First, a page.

Increased regulation, IFRS and a greater focus on employee and environmental
matters have seen the length of annual reports double over the last ten years, a
study by Deloitte has found.
The firm conducted a review of the annual reports of listed companies and
found that the length of reports had increased from 45 pages to 85 pages. The
number of operating and financial reviews, however, had decreased from 41% to
20% over the past year.
The increase in length of annual reports is a consequence of financial
statements lengthening to cope with IFRS. ‘The halving of the number of formal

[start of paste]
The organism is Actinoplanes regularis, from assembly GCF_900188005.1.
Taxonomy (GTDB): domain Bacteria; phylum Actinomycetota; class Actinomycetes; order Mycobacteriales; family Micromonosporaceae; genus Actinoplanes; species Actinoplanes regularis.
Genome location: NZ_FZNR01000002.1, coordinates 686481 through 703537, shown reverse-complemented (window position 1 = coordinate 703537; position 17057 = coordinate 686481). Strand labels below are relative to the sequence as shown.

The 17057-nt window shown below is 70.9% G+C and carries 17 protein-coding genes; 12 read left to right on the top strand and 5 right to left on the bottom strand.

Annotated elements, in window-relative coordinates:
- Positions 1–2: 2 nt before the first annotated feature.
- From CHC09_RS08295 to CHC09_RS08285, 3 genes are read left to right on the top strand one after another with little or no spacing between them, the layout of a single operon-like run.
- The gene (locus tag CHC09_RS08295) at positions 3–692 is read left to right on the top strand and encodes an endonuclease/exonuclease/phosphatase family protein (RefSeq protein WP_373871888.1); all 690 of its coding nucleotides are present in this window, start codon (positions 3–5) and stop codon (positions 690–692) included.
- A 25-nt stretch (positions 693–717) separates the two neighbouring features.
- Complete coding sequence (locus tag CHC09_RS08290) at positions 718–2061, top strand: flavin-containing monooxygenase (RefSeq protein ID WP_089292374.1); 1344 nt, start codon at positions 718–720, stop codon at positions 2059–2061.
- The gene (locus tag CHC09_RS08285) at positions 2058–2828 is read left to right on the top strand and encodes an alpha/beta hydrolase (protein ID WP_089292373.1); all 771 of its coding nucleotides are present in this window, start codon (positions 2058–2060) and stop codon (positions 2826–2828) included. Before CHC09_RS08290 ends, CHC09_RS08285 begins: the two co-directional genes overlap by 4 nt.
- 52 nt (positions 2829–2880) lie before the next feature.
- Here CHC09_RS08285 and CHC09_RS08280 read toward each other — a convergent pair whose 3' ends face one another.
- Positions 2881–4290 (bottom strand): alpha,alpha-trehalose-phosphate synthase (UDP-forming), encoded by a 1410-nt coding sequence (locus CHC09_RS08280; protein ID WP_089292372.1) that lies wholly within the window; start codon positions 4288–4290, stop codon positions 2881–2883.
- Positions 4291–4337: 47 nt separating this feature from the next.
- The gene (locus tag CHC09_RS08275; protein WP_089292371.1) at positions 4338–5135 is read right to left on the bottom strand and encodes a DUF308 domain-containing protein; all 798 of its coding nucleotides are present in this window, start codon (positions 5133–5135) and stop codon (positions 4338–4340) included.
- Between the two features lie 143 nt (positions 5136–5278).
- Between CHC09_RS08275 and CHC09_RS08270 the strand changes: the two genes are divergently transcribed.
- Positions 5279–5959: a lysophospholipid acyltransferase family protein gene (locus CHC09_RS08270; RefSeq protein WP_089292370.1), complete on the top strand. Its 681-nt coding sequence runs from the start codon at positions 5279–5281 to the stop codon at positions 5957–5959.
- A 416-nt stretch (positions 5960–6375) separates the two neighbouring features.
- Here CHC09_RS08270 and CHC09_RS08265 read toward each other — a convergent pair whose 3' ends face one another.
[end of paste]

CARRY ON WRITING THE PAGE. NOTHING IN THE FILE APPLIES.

OFRs seems dramatic, but does not mean that the information content is reduced,’
said Deloitte audit partner Isobel Sharp.
Sharp said companies were dropping the formal OFR name to ensure that they
were not forced to follow a particular framework.
The fact that discussions of employee matters and the environment have both
increased when compared with 2005 reports, from 67% to 95% and 54% to
84% respectively showed that companies were still addressing matters that would
normally have appeared in an OFR.
Does Darwin's theory apply to taxation? Colin ponders...
Two new audit partners have been appointed at the firm BDO in its audit practice following continued growth and investment
Investment in people, tech and businesses impacts on EY's profit per partner figure
If businesses do not take cyber security seriously in their business planning regulators may do it for them, the ICAEW has warned